The Timberwolves, on Sunday in Orlando, won a game in which they led by as many as 43 points, which was the equivalent of spotting a circus bear cruising down I-94 on a Harley.
For once, the Wolves swung the Whac-A-Mole mallet instead of being bopped on the head.
To which some fans stuck out their tongue and said, "Bah humbug!"
'Tis tanking season in the NBA, and the Wolves are refusing to play along.
Well, good. Forget that nonsense. Try to win games and run a professional operation. What a novel concept, eh?
The Wolves can further hurt their odds of securing a top-three draft pick by winning at Detroit on Tuesday. Foot on the gas, fellas.
The team enters the schedule's final week with competing forces creating a fitting dilemma for this cosmically strange season.
To complete last year's Andrew Wiggins-for-D'Angelo Russell trade, the Wolves have to give Golden State a first-round pick. It's "top-three protected" for 2021, meaning if in June the Wolves get one of the first three picks in the NBA lottery, they keep that pick and instead give the Warriors their 2022 draft position. If the Wolves end up with the fourth pick or worse in the June lottery, it goes to the Warriors this year.
For those hoping to land a high pick this summer, losing now is considered more beneficial than winning for an organization that has made losing an art form and become a laughingstock in the process.
With each win, this pro-tanking segment of Wolves fans grows increasingly exasperated. Oh, now you decide to win?! For the love of Cade Cunningham, what are you doing?!!
If the Wolves lose organically in this final week, so be it. If they decided to rest starters and lure Mark Madsen out of retirement to jack up three-pointers, then their entire drumbeat about establishing a winning culture would be a charade.
One of five teams lumped together in the standings just ahead of dead-last Houston, the Wolves at best have a 40% chance of keeping the pick if they finish with one of the three worst records. Not 90%, not 75%, not even a flip of a coin.
So even if they purposely lost games, they would have no better than 40% chance at landing a top three. The odds decrease if they finish outside the bottom three, to as low as around 28% with a couple more wins this week.
Rather than obsess over math percentages, try to appreciate a team trying to salvage something positive from a quagmire season. For an organization that wears embarrassment like cologne, winning gives validity to the notion that this new regime understands there is urgency to show signs of progress and wants to be taken seriously.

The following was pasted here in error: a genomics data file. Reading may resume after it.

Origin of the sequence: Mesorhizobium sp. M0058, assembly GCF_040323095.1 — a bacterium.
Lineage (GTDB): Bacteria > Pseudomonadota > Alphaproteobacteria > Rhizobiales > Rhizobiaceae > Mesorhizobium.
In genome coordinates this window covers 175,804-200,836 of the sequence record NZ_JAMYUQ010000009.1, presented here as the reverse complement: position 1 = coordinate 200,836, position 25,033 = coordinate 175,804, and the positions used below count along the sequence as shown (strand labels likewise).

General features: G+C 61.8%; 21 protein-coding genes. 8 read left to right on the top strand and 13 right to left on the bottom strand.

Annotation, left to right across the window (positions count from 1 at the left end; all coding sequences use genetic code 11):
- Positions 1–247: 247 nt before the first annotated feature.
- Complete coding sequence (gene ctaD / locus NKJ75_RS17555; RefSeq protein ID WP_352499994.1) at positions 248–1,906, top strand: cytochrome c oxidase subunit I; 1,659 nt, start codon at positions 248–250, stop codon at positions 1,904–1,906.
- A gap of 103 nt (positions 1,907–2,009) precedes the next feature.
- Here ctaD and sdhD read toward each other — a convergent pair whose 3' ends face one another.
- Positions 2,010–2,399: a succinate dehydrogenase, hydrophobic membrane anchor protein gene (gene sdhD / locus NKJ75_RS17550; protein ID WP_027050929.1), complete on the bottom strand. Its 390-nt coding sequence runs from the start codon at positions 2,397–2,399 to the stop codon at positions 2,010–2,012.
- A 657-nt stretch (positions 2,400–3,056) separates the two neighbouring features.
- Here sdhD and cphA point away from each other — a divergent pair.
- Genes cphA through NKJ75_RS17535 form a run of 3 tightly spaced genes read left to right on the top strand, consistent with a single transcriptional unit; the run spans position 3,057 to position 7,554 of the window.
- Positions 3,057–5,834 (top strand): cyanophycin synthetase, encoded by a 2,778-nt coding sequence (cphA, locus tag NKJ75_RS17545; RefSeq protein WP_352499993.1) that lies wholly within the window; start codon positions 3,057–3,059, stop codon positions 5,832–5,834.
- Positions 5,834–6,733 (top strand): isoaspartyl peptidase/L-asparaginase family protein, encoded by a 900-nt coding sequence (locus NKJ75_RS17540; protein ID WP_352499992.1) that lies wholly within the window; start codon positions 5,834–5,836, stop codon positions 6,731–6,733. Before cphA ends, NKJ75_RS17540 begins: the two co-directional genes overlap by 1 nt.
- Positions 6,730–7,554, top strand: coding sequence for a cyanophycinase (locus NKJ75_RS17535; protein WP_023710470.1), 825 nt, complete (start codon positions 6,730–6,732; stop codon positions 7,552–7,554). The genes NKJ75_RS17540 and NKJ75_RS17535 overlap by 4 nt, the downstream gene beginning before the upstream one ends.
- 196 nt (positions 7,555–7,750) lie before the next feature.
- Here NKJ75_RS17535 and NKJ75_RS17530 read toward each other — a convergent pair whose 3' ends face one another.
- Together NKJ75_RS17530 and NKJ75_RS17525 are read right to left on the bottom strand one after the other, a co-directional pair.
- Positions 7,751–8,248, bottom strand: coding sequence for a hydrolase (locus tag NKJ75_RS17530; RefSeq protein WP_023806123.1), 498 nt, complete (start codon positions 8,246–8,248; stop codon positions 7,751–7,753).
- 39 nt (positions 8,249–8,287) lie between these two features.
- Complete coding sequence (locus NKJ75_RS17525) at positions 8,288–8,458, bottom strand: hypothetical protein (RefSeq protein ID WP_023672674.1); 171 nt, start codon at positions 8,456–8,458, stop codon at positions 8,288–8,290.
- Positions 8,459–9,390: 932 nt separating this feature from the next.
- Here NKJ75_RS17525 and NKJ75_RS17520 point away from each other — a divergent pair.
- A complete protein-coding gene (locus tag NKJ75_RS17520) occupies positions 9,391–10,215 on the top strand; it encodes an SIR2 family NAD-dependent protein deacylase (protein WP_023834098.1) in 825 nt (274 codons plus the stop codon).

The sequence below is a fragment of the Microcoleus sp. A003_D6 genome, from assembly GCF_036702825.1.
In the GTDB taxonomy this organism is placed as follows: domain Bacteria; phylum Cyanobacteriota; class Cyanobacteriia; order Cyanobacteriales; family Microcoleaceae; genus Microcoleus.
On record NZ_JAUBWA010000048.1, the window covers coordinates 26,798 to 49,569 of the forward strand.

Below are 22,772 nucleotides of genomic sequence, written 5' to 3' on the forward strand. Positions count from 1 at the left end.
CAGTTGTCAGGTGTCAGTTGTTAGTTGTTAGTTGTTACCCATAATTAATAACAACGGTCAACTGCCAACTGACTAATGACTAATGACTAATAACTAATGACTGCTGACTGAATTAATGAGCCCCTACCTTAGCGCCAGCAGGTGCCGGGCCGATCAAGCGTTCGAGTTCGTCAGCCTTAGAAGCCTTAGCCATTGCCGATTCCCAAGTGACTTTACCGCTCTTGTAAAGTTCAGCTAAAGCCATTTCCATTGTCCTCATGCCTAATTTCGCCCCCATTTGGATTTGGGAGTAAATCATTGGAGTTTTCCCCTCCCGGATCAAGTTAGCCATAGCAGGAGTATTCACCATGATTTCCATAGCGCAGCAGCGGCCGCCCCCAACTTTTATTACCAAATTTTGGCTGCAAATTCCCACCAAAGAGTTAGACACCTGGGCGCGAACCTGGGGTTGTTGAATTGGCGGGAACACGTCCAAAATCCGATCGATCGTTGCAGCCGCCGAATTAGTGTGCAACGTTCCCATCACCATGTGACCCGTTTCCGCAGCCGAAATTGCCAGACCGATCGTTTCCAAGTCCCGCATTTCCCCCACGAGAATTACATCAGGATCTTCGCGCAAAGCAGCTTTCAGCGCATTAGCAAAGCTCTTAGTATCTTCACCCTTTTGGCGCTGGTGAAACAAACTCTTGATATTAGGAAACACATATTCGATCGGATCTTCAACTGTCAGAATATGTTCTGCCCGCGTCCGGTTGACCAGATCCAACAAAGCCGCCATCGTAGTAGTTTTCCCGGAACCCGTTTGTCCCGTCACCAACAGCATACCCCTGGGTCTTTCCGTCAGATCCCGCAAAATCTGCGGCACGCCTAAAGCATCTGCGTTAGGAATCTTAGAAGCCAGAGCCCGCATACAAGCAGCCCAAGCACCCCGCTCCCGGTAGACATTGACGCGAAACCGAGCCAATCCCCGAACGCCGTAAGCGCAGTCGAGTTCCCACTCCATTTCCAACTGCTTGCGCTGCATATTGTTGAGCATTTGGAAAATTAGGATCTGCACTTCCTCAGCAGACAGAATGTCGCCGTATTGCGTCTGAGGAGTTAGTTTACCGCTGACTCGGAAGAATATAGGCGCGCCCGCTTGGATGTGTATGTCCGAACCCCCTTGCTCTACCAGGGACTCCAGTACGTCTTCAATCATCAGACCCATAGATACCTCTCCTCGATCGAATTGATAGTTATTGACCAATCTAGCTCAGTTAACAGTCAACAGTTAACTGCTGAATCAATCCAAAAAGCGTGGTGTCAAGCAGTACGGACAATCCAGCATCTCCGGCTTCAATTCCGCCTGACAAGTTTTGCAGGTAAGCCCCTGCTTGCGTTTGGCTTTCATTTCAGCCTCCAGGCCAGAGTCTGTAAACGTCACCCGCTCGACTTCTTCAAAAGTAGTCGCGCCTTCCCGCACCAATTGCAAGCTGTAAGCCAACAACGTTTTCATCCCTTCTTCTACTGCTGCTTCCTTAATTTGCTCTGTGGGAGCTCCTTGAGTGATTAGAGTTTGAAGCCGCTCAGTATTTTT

Winning matters because the whole objective of Gersson Rosas' master plan requires finding out if the main pieces fit together. The team president staked his reputation and his organization's future on the Russell trade, thus anything that sabotages or sacrifices every opportunity to watch Russell on the court with Karl-Anthony Towns and Anthony Edwards would be counterproductive.
"You don't try to manipulate the game," Rosas told Michael Rand last week on the Star Tribune's "Daily Delivery" podcast. "That hurts the organization's character. It hurts players' motivation. Players are very sensitive and intelligent. If you're not trying to win in the NBA, players know that. And they lose credibility and trust in the organization, in leadership and in the mission of what you're trying to do."
Imagine telling Towns, after all the dysfunction that he has witnessed in his career, to take a seat so they can lose games with the hope — 40% hope at best — of getting a top draft pick.
Or try selling the idea of tanking to Edwards, the effervescent rookie who has brought the kind of competitive spirit and toughness that this organization desperately needs to escape the wilderness.
The clock is ticking here, which is exactly why Rosas fired Ryan Saunders during the season and then hired Chris Finch before sunup. The timeline seemed sneaky at the time, but the objective is clear now. The organization cannot waste any more time in trying to build a winner.
The Wolves were 7-29 at the All-Star break. They are 14-18 since. Not great, but there is undeniable progress being made now that the roster is largely intact, most notably the three cornerstones.
Rosas didn't want to wait until after the season to hire Finch and start fresh. In constructing a plan, he placed immediacy and winning over improving lottery odds.
He made the right call.